ROBERT SIEGEL, host:
Global warming may be an undeniable trend, but right now, in the eastern part of the country, it is cold. In New York's Adirondack Mountains, the temperature got as low as minus 33 degrees, according to some measurements. And for the people of Saranac Lake, subzero temperatures are just part of life, as North Country Public Radio's Brian Mann reminds us.
BRIAN MANN: Most northerners will tell you that the hardest part of life in a really cold place like Saranac Lake is the little stuff, the small chores that add up. Like convincing my dog, Sarah, that's her tail thumping nervously, to go out in the morning. Sarah is literally hiding, trying to avoid her morning constitutional.
All right. You're caught.
And then there's that next little hurdle: excavating the car.
(Soundbite of excavating a car in the snow)
MANN: It sounds like I'm prying open an ancient tomb. But that's just my beat-up Subaru.
(Soundbite of engine noise)
MANN: I turn the key and say a prayer. Success. After warming up the car, just enough that the gear shift actually works, I head downtown. Main street is brilliant with sunlight. I get out to walk, and my boots squeaked on snow so cold that it feels like Styrofoam.
(Soundbite of footsteps on the snow)
MANN: What's amazing is that the shops are bustling. People are going about their business. The only difference is that most folks are wearing so many layers that they look like Weebles.
Mr. BOB SEIDENSTEIN (Columnist, Saranac Lake, New York): I'm wearing mukluks.
MANN: Bob Seidenstein, who writes a column for the local newspaper, is standing outside the Blue Moon Cafe, looking downright toasty.
Mr. SEIDENSTEIN: And after that, I think it's Swedish Army pants. Wool, of course. And a pretty heavy-duty wool sweater and a scarf.
MANN: Seidenstein says he loves the cold and hates crowded sunny places. He also thinks icebox temperatures and brutally long winters make this place unique.
Mr. SEIDENSTEIN: Basically, people who have lived up their whole lives are defined by the cold. I mean, when you spend seven months of it, it is part and parcel of who we are.
MANN: Saranac Lake is often the coldest town in the U.S., colder even than Alaska. The villagers hold a winter carnival to celebrate that fact, building a huge palace out of ice carved from the lake. But for every purist who slogs through every frigid day, there are a half dozen folks like Martin Godel(ph). He grins through his frosty beard at the prospect of escaping winter, at least for a holiday.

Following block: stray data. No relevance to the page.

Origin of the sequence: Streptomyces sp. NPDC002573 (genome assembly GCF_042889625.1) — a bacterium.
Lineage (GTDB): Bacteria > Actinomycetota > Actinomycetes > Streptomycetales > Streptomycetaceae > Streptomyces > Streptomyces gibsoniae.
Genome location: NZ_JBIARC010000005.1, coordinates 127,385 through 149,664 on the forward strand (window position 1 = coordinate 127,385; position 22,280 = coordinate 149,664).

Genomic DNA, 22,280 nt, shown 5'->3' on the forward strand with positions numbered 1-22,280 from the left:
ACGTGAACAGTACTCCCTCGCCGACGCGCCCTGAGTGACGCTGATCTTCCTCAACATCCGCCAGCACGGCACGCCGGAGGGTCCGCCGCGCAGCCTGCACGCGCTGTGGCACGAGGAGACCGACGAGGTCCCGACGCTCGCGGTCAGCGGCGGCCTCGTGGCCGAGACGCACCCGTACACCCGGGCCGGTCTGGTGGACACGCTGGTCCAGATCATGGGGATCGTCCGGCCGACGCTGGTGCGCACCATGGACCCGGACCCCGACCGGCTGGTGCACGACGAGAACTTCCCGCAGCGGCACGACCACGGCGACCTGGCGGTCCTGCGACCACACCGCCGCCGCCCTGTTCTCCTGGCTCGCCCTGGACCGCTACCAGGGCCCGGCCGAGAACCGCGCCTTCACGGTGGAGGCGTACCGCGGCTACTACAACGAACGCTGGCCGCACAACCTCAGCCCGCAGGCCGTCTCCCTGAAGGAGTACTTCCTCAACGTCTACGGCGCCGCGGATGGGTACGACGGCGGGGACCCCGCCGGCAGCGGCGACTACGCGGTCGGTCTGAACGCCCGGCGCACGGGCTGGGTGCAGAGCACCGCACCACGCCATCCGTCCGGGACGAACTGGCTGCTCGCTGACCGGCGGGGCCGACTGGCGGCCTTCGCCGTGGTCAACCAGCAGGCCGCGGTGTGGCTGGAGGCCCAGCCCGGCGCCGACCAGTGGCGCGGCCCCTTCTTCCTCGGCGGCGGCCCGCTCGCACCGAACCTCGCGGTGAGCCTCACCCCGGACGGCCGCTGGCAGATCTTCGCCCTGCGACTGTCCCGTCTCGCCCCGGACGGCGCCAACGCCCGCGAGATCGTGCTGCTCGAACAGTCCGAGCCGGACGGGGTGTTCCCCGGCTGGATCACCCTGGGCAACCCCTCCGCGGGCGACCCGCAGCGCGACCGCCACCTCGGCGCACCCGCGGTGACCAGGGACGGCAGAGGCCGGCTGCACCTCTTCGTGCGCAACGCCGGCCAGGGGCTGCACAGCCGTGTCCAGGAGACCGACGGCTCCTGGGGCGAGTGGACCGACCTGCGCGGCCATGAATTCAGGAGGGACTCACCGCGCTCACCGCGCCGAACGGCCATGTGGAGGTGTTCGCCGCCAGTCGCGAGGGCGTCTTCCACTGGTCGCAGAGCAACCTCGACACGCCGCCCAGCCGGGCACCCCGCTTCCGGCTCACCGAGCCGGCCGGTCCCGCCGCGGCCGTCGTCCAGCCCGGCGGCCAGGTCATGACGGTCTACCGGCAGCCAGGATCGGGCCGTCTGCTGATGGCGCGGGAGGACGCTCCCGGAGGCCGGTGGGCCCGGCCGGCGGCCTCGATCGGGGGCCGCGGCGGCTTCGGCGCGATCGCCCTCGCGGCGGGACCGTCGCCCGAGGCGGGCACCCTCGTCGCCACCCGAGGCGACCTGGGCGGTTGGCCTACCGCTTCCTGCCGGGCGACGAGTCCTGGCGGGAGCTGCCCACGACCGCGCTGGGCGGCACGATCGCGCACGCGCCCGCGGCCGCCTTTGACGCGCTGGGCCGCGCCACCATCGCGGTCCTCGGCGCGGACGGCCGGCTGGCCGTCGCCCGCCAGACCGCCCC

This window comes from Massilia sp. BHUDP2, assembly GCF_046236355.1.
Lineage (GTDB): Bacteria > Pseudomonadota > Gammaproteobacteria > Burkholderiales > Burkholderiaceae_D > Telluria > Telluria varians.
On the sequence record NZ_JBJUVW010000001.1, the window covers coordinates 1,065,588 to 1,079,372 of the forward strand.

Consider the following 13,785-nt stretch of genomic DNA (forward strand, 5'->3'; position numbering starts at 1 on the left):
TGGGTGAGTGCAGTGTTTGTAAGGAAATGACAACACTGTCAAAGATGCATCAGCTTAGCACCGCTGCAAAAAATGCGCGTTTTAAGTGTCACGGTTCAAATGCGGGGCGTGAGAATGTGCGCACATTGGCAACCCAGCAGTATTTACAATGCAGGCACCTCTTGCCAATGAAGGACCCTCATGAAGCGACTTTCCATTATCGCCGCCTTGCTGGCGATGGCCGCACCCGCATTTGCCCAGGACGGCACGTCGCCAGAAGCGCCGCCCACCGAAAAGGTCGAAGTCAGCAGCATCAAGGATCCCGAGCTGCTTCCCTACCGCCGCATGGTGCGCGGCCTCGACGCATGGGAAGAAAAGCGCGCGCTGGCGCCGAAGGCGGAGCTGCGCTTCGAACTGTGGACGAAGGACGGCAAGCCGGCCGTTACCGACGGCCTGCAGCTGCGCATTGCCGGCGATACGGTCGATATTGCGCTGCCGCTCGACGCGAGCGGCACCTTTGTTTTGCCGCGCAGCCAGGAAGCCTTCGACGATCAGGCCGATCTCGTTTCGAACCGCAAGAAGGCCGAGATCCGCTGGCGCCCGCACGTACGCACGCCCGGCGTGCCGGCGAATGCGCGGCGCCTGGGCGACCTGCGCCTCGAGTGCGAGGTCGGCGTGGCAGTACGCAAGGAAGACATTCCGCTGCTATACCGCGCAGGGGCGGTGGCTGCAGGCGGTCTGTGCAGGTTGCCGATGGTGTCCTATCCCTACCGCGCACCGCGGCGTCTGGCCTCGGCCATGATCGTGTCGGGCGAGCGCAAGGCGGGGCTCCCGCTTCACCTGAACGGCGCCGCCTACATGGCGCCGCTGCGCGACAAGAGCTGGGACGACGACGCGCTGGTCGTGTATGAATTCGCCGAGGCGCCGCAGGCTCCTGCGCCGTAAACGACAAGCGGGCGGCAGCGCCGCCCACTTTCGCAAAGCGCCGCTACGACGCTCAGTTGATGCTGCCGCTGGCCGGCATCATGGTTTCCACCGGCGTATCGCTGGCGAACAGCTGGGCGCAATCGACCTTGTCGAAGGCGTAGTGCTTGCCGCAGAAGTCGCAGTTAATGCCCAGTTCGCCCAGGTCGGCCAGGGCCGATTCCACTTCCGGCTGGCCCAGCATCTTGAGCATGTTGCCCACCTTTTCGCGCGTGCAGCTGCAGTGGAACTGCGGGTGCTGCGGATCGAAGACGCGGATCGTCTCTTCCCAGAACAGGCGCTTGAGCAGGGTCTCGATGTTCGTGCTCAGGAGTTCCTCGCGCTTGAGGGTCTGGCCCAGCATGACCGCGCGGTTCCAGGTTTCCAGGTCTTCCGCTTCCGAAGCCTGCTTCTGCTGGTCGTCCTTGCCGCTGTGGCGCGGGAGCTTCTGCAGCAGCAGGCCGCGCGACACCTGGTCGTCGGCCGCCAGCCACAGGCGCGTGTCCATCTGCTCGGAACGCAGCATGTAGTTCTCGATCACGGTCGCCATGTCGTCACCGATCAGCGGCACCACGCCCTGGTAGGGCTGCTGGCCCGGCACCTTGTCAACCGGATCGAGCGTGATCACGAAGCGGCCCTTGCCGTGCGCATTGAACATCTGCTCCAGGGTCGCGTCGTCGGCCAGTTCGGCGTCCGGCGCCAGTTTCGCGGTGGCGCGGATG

Mr. MARTIN GODEL (Resident, Saranac Lake, New York): As long as the car starts, I'm fine. And very shortly, I'm on my way to Tucson. So it's even going to be better. And they're laughing right now about 20 below.
MANN: It's not all old timers braving the northern winter. As I head back to my car, I ran into Carly Ulrich(ph) and Ashley Patel(ph), two women in their early 20s who moved here from New Jersey.
Hey, Ashley, you're not dressed very warmly. You're wearing a sweater and a little cap. It's, like, minus…
Ms. ASHLEY PATEL (Resident, Saranac Lake, New York): And jeans.
MANN: And jeans. It's, like, minus 10 out here.
Ms. PATEL: Really?
Ms. CARLY ULRICH (Resident, Saranac Lake, New York): No.
MANN: So, like, this morning, when you got up and went out, you didn't feel cold?
Ms. PATEL: Well, I'm here starting my car.
(Soundbite of laughter)
MANN: All right. Now the truth comes out. That's cheating for sure.
I started this story talking about the little things, all those little chores that add up to life in the deep freeze. When I reached my car, I find the windows already glazed over in a fresh rime of ice. There is hope of a reprieve this weekend with balmy temperatures in the upper 30s expected by Sunday.
For NPR News, I'm Brian Mann in Saranac Lake, New York.